Is it awesome (or ... meh) that Brooks Koepka won the U.S. Open?

That person holding that U.S. Open trophy is Brooks Koepka. Perhaps you knew that. Perhaps you didn't. Gregory Shamus/Getty Images

ERIN, Wis. -- The question has no right or wrong answer. It depends on whom you ask and how they interpret it. Even then, they might hedge. They might see both sides of the debate. It's understandable.

And yet, in the wake of Brooks Koepka's victory at the U.S. Open on Sunday, it's an increasingly valid query:

Which is better for golf -- one dominant player or a bunch of really good ones?

The easy answer is the latter. Koepka became the seventh consecutive first-time major champion, following in the footsteps of Sergio Garcia, Jimmy Walker, Henrik Stenson, Dustin Johnson, Danny Willett and Jason Day. That's the most first-timers in a row since there were nine starting with the 2010 U.S. Open.

Parity has its upside. It helps strike a competitive balance, rendering major championships as unpredictable as the spin of a roulette wheel.

And it's hardly as if this recent run of winners is a list of flukes. There isn't a Shaun Micheel or a Todd Hamilton in the bunch. In fact, each of those last seven winners was ranked in the world's top 50 at the time of his win; all but Walker were ranked 22nd or higher.

Sure, it runs the risk of giving professional golf the feel of a deli line, where everybody grabs a pink ticket, then waits for their number to be called before they step up and claim a trophy. But it also breeds new stars, players who transform into household names in the span of four rounds.

"I think it's a great thing," said Rickie Fowler, who is still trying to win his first major. "It's a lot of the new blood, young guys. Some of the younger crew is coming in. I'm not saying the older guys are out, by any means, but I think we're making our presence a little bit more known."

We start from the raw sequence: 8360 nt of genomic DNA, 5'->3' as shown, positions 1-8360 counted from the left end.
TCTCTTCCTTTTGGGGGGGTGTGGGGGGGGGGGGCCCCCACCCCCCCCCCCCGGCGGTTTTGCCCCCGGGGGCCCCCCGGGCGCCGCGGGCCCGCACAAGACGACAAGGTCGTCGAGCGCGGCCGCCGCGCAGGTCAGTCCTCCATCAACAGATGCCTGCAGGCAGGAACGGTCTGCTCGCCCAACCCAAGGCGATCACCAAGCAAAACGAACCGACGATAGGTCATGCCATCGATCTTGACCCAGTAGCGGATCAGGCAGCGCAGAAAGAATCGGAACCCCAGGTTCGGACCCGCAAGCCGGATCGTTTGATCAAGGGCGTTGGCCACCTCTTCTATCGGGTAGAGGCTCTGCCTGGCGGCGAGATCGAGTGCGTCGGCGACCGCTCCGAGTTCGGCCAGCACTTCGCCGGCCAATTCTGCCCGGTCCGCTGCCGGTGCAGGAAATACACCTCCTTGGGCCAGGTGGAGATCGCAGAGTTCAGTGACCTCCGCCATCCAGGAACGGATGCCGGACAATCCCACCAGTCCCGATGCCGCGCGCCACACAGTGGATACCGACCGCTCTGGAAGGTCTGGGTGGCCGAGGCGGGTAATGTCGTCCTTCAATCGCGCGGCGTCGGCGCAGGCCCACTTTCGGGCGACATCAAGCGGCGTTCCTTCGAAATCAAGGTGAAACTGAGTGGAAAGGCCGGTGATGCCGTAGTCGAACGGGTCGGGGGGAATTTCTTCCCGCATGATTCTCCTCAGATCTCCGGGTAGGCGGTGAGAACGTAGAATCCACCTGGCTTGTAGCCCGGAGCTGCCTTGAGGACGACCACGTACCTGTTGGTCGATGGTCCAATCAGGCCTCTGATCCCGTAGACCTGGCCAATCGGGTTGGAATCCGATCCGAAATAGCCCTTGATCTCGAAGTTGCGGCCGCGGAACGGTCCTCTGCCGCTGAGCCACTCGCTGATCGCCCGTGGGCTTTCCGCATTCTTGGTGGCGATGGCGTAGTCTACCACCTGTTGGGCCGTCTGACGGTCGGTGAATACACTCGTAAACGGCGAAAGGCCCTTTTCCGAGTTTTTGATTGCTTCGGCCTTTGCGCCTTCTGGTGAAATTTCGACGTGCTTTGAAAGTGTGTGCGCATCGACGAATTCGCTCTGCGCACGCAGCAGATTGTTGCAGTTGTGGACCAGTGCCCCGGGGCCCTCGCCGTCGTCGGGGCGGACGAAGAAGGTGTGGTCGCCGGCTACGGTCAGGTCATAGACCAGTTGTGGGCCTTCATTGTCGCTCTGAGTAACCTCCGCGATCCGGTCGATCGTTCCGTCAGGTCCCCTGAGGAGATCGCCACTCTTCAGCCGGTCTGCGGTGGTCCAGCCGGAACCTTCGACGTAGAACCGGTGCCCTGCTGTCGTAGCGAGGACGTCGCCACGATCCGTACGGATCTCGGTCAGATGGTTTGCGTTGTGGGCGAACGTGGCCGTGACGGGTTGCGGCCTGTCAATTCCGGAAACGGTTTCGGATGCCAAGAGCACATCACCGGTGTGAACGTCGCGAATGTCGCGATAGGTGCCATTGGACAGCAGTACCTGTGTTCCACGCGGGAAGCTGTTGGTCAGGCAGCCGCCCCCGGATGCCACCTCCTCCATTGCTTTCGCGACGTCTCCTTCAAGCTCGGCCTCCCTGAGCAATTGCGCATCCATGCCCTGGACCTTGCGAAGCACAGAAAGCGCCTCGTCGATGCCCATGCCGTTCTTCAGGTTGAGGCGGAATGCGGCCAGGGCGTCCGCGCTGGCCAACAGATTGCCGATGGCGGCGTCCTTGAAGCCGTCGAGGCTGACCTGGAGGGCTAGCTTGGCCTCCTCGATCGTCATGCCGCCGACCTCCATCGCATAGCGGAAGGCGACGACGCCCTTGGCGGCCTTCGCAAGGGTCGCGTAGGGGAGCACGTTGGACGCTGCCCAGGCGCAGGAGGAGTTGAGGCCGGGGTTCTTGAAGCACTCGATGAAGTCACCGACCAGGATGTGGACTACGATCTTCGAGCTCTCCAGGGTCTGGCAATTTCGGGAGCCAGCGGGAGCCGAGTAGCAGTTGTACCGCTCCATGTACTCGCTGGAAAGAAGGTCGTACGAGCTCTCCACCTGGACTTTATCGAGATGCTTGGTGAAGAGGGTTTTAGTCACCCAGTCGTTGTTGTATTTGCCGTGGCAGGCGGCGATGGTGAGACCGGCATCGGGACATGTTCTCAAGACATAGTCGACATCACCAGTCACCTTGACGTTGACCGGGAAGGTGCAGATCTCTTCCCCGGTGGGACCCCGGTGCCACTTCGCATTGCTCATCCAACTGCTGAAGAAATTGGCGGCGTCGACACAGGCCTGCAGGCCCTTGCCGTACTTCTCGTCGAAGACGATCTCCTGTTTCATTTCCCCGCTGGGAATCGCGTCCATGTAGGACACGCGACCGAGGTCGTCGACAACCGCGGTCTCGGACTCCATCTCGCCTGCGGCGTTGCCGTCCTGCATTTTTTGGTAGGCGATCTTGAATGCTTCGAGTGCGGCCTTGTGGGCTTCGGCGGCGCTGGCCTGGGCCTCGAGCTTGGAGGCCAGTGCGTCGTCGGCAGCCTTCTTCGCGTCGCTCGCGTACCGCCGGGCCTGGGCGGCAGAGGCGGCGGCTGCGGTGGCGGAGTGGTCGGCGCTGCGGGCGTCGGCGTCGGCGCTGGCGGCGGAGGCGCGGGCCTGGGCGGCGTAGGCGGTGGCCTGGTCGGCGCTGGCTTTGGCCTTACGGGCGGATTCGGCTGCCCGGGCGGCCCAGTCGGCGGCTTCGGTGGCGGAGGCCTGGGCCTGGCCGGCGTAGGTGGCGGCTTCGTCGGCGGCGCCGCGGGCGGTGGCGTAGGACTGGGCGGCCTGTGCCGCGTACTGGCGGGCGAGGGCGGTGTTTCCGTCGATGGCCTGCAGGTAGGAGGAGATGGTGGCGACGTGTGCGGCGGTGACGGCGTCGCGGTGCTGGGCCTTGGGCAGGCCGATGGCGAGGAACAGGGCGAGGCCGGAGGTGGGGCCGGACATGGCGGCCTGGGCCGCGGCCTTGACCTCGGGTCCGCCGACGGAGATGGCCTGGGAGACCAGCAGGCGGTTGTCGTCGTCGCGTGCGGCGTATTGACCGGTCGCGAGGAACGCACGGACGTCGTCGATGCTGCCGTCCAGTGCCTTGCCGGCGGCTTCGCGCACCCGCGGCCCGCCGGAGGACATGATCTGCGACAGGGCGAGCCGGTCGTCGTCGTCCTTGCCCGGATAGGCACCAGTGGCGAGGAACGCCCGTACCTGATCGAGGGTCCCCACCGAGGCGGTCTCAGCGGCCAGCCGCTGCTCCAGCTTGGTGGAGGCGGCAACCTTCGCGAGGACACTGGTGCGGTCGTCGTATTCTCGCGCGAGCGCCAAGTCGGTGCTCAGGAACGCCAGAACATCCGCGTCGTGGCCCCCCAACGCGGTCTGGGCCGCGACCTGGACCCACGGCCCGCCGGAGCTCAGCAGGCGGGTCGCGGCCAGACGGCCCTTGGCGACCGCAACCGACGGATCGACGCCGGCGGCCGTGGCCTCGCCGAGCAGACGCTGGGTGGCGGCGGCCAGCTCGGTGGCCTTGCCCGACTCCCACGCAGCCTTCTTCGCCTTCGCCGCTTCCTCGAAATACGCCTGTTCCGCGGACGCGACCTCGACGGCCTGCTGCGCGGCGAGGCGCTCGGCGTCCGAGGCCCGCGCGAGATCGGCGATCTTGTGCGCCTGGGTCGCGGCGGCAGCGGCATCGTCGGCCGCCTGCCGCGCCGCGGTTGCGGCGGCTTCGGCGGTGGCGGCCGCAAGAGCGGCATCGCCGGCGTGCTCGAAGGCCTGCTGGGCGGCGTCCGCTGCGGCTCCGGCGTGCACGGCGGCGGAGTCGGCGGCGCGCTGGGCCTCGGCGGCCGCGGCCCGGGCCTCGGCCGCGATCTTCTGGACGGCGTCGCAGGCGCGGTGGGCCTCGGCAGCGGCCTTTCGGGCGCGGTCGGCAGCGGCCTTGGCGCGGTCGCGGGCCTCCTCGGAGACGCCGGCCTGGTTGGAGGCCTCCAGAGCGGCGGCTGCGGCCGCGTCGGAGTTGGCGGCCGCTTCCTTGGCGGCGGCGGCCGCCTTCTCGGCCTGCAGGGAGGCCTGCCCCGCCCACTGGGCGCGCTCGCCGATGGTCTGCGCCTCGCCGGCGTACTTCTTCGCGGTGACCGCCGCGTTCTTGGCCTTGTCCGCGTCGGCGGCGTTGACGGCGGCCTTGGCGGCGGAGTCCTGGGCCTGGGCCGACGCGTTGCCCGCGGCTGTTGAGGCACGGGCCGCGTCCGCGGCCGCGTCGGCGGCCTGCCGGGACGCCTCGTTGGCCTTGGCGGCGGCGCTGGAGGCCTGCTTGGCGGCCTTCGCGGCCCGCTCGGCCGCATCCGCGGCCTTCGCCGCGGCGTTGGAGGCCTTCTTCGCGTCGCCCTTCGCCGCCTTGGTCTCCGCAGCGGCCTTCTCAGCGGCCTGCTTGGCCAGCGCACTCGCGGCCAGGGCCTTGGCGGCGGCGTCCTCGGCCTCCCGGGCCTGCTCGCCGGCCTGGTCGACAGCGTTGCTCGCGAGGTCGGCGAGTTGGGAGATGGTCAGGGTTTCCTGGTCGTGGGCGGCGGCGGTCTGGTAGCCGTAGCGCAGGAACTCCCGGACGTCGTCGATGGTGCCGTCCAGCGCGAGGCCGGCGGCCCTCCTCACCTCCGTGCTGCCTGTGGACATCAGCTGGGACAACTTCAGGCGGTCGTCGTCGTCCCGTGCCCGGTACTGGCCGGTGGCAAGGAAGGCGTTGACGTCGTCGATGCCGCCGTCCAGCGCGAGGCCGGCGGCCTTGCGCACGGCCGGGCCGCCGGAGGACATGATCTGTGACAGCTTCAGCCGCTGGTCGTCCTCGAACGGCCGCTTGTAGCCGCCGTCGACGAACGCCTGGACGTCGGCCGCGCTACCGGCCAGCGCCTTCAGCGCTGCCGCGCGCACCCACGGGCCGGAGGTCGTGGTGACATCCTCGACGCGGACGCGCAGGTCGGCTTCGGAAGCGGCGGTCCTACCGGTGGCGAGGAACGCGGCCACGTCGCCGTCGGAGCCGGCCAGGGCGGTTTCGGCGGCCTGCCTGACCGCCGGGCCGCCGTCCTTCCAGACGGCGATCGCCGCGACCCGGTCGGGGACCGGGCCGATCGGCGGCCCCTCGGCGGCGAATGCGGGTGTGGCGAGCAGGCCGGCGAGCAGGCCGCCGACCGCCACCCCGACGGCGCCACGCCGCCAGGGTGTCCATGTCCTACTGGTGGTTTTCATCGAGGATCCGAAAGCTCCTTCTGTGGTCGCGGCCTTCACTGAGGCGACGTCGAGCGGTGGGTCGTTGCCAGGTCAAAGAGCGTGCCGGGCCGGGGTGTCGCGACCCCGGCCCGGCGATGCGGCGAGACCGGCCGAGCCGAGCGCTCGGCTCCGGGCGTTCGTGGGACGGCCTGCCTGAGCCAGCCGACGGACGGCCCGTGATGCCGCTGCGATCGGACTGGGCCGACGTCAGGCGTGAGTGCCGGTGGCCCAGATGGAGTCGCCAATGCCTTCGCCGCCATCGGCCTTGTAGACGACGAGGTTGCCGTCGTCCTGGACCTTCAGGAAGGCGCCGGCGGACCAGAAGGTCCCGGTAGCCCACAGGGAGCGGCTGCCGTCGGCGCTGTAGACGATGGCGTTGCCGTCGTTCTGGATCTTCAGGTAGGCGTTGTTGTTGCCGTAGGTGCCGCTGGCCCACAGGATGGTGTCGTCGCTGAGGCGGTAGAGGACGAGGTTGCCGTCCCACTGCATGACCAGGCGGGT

Which leads to the other side of the debate.

Unpredictability might make for better theater, but predictability fills that theater more easily. As recently as a decade ago, Tiger Woods often was such a prohibitive favorite that the prevailing predictive question entering majors would be: "Tiger or the field?" And yet, it's impossible to contend that such domination was anything but beneficial for the sport.

Even Woods' most unspectacular Sunday coronations held interest for the masses, his uncontested No. 1 status paving the way for an unprecedented surge in golf. More people started playing. Television ratings soared. Sponsorship money skyrocketed.

Consider this: Koepka's winner's check of $2.16 million was more than the entire purse at the 1995 edition of this tournament, which just happened to be Woods' first U.S. Open appearance.

That's no coincidence.

Woods' contributions to the game are lengthy and numerous, but near the top of that list is the financial impact that wasn't just seen during the height of his prime but has persisted in the years since.

It's enough to leave anyone questioning whether the current run of first-timers is less beneficial to the game than a singular dominant figure.

"You need to have both," said Brandt Snedeker, who finished T-9 this week and is still seeking his first major. "You need to have one guy push everybody to get better, which Tiger did and Jack [Nicklaus] did before that. I don't know who this next generation guy is going to be, but it's fun to watch right now.

"I like seeing all these guys competing every week, trying to beat each other."

The truth is, these things come in cycles. One of the past seven major champions might turn into a dominant player. Koepka might parlay his first title into a handful more, just as Rory McIlroy did after winning his initial major during that streak of nine earlier this decade.

What we're witnessing right now is a competitive balance that didn't exist when Woods was at his best. At any major championship, any given week, any world-class player is capable of winning -- a notion borne out by those recent results.

It might not be the best thing for the long-term financial success of the game, but it's not exactly a hindrance, either.

There's really no right or wrong answer to the question of which is better for golf. And that's probably a good thing -- because nobody has any control over it anyway.